Vehicles (whether light or heavy) can be: rented locally, provided by the government, loaned from another UN Office in the region, re-deployed from another UNHCR operation, or purchased. Heavy duty vehicles can also be provided under a standby arrangement (see Catalogue of Emergency Response Resources, Appendix 1). If trucks are to be purchased internationally, send a request to the Supply and Transport Section in Headquarters by completing the appropriate form (Operations Analysis Form for Trucks - request this from Headquarters if necessary). In order to analyze the procurement options, take into account the following:

i. Expected length of operation. If the expected length of the operation is short, (3 - 6 months), or the situation is very unstable, it may be better to rent, loan or re-deploy rather than purchase vehicles, because of high initial costs;

ii. Comparative costs. Compare the cost of renting vehicles with the cost of purchasing them (including delivery costs). Consider purchasing second-hand vehicles if they are in good enough condition;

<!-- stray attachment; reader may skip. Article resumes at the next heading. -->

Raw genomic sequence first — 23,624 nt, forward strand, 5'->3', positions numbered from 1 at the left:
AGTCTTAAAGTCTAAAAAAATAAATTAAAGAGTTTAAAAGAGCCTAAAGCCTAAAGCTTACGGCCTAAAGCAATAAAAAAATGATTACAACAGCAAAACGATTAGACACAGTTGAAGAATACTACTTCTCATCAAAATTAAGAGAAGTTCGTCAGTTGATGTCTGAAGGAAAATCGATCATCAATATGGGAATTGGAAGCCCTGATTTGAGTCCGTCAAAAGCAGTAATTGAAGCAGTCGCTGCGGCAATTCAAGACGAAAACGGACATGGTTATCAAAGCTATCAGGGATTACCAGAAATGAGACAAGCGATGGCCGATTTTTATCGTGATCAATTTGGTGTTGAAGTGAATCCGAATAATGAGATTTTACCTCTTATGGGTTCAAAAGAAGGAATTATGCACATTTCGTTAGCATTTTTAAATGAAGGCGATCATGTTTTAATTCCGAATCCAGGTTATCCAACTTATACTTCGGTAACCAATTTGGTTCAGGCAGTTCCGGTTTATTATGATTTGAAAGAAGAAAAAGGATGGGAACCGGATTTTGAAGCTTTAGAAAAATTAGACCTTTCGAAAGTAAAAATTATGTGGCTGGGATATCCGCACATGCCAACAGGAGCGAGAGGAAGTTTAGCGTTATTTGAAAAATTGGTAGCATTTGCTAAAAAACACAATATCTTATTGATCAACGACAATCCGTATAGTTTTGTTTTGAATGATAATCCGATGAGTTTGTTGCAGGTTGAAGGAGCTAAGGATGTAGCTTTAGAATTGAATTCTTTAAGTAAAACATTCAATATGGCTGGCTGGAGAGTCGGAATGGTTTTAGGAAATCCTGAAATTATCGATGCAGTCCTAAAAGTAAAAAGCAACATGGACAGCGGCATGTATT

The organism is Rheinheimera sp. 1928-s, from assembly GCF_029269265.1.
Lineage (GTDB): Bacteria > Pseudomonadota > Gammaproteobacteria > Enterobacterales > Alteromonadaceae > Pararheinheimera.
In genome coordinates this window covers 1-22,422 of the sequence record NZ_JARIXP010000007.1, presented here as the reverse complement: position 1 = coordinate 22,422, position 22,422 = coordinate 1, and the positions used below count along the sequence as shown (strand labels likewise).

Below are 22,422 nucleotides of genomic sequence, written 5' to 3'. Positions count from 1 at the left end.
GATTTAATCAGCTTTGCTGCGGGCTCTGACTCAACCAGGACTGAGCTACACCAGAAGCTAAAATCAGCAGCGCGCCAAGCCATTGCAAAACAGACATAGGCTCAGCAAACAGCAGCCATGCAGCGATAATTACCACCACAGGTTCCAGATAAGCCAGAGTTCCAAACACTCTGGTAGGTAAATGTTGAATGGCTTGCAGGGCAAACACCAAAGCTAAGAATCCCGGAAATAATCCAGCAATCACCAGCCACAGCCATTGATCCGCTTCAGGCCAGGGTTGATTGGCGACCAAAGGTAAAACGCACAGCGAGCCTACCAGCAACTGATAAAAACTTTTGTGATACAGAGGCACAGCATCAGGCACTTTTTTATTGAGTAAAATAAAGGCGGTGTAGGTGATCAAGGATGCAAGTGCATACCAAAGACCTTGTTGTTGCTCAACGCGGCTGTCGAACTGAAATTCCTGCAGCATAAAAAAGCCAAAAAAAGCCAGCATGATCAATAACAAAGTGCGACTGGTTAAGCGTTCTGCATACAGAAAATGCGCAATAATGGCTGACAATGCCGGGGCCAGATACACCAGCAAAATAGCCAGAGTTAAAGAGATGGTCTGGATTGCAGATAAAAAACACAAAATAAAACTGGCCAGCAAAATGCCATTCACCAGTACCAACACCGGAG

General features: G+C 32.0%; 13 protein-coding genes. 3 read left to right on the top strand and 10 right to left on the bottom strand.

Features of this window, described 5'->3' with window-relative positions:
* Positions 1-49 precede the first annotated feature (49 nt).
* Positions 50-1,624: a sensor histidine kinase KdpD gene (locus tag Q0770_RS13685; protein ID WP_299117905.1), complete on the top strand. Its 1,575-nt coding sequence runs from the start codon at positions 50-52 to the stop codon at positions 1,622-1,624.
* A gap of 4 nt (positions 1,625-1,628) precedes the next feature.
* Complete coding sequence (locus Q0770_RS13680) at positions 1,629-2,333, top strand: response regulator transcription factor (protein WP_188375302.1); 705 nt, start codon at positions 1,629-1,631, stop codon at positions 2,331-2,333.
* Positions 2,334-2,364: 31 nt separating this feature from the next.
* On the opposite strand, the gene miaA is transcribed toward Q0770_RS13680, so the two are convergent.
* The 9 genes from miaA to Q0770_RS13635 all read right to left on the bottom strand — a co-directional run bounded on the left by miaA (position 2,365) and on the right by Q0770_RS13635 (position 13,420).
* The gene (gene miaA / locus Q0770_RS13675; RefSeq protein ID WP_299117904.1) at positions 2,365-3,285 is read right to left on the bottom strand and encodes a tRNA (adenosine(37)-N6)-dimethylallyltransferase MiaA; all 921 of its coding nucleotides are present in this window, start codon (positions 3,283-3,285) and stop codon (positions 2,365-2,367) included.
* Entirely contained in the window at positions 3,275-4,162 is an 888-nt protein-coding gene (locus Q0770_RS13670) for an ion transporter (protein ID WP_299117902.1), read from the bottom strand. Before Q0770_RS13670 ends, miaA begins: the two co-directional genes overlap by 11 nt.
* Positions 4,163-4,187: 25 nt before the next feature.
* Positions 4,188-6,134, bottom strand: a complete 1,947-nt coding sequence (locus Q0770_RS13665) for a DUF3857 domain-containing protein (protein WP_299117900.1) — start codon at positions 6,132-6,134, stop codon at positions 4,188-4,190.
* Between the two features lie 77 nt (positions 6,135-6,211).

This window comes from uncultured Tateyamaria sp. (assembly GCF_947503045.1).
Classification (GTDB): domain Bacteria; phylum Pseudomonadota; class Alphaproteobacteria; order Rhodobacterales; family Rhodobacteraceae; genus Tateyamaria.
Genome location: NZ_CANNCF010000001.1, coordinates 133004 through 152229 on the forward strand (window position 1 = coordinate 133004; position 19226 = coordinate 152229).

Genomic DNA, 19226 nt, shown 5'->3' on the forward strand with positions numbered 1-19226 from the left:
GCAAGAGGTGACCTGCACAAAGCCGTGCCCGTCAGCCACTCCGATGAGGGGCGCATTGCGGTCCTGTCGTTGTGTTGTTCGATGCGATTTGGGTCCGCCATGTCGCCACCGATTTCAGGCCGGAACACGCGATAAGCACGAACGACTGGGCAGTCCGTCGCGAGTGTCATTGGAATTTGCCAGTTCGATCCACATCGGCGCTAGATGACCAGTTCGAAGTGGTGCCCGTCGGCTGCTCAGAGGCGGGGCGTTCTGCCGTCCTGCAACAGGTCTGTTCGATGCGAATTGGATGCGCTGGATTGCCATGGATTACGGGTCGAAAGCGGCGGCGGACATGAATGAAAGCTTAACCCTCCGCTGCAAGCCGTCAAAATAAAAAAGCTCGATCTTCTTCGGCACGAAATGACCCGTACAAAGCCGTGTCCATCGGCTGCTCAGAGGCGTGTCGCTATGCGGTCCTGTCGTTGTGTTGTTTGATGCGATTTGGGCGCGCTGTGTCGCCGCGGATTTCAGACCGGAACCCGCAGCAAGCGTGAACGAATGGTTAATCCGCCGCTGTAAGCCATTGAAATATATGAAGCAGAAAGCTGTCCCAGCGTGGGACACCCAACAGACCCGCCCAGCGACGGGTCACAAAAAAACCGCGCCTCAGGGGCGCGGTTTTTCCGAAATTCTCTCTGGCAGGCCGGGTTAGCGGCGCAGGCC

iii. Servicing and other benefits. Take into account that renting vehicles will include servicing and other benefits (such as drivers, insurance) which would need to be separately arranged if the vehicles are re-deployed, purchased, or loaned;

iv. Time. Light vehicles can be quickly deployed from the UNHCR emergency stockpile (see Appendix 3). Purchasing new vehicles can be very time consuming, because of long delivery times (up to 8 months if they are manufactured to order, which is usually necessary for the configuration of heavy duty vehicles for UNHCR operations). If there is an urgent need for heavy vehicles, inform Supply and Transport Section at Headquarters of the vehicle requirements and infrastructure, who will look into possible options (re-deployment, purchase etc.) in the international market and regionally. If it becomes necessary to purchase vehicles, early notification and action will be a priority;